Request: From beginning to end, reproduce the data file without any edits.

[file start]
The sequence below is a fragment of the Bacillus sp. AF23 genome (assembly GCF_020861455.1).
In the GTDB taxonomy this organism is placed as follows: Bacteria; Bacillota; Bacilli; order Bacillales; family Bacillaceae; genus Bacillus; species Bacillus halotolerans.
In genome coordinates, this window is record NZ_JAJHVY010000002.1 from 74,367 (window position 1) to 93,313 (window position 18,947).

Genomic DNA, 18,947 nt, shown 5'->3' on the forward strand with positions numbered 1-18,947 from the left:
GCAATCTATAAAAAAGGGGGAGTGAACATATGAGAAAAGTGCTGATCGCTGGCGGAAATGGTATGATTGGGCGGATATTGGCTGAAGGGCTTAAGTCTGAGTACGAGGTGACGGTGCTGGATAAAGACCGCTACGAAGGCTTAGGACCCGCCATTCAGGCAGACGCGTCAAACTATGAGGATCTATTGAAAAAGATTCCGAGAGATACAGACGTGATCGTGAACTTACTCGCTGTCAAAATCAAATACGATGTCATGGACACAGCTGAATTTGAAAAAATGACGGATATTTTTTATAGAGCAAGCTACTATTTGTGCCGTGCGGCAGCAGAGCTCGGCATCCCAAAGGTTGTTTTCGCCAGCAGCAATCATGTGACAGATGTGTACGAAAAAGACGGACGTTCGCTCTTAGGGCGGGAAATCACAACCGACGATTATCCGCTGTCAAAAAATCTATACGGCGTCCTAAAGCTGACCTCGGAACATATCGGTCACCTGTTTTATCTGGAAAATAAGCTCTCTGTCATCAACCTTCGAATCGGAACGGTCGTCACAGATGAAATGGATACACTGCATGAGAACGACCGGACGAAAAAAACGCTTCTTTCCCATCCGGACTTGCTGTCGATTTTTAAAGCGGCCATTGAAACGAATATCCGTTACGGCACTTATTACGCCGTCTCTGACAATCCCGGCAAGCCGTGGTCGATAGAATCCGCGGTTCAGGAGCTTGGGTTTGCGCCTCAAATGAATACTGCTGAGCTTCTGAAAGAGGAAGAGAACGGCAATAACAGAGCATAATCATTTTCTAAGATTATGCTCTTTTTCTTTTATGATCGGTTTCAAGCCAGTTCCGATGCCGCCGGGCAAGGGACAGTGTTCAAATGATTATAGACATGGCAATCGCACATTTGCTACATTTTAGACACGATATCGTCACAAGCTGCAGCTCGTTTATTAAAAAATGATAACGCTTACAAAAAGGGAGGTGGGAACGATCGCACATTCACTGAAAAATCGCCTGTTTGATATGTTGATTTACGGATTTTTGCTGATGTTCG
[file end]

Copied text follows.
The sequence below is a fragment of the Bacillus sp. AF23 genome (assembly GCF_020861455.1).
In the GTDB taxonomy this organism is placed as follows: Bacteria; Bacillota; Bacilli; order Bacillales; family Bacillaceae; genus Bacillus; species Bacillus halotolerans.
In genome coordinates, this window is record NZ_JAJHVY010000002.1 from 74,367 (window position 1) to 93,313 (window position 18,947).

Genomic DNA, 18,947 nt, shown 5'->3' on the forward strand with positions numbered 1-18,947 from the left:
GCAATCTATAAAAAAGGGGGAGTGAACATATGAGAAAAGTGCTGATCGCTGGCGGAAATGGTATGATTGGGCGGATATTGGCTGAAGGGCTTAAGTCTGAGTACGAGGTGACGGTGCTGGATAAAGACCGCTACGAAGGCTTAGGACCCGCCATTCAGGCAGACGCGTCAAACTATGAGGATCTATTGAAAAAGATTCCGAGAGATACAGACGTGATCGTGAACTTACTCGCTGTCAAAATCAAATACGATGTCATGGACACAGCTGAATTTGAAAAAATGACGGATATTTTTTATAGAGCAAGCTACTATTTGTGCCGTGCGGCAGCAGAGCTCGGCATCCCAAAGGTTGTTTTCGCCAGCAGCAATCATGTGACAGATGTGTACGAAAAAGACGGACGTTCGCTCTTAGGGCGGGAAATCACAACCGACGATTATCCGCTGTCAAAAAATCTATACGGCGTCCTAAAGCTGACCTCGGAACATATCGGTCACCTGTTTTATCTGGAAAATAAGCTCTCTGTCATCAACCTTCGAATCGGAACGGTCGTCACAGATGAAATGGATACACTGCATGAGAACGACCGGACGAAAAAAACGCTTCTTTCCCATCCGGACTTGCTGTCGATTTTTAAAGCGGCCATTGAAACGAATATCCGTTACGGCACTTATTACGCCGTCTCTGACAATCCCGGCAAGCCGTGGTCGATAGAATCCGCGGTTCAGGAGCTTGGGTTTGCGCCTCAAATGAATACTGCTGAGCTTCTGAAAGAGGAAGAGAACGGCAATAACAGAGCATAATCATTTTCTAAGATTATGCTCTTTTTCTTTTATGATCGGTTTCAAGCCAGTTCCGATGCCGCCGGGCAAGGGACAGTGTTCAAATGATTATAGACATGGCAATCGCACATTTGCTACATTTTAGACACGATATCGTCACAAGCTGCAGCTCGTTTATTAAAAAATGATAACGCTTACAAAAAGGGAGGTGGGAACGATCGCACATTCACTGAAAAATCGCCTGTTTGATATGTTGATTTACGGATTTTTGCTGATGTTCG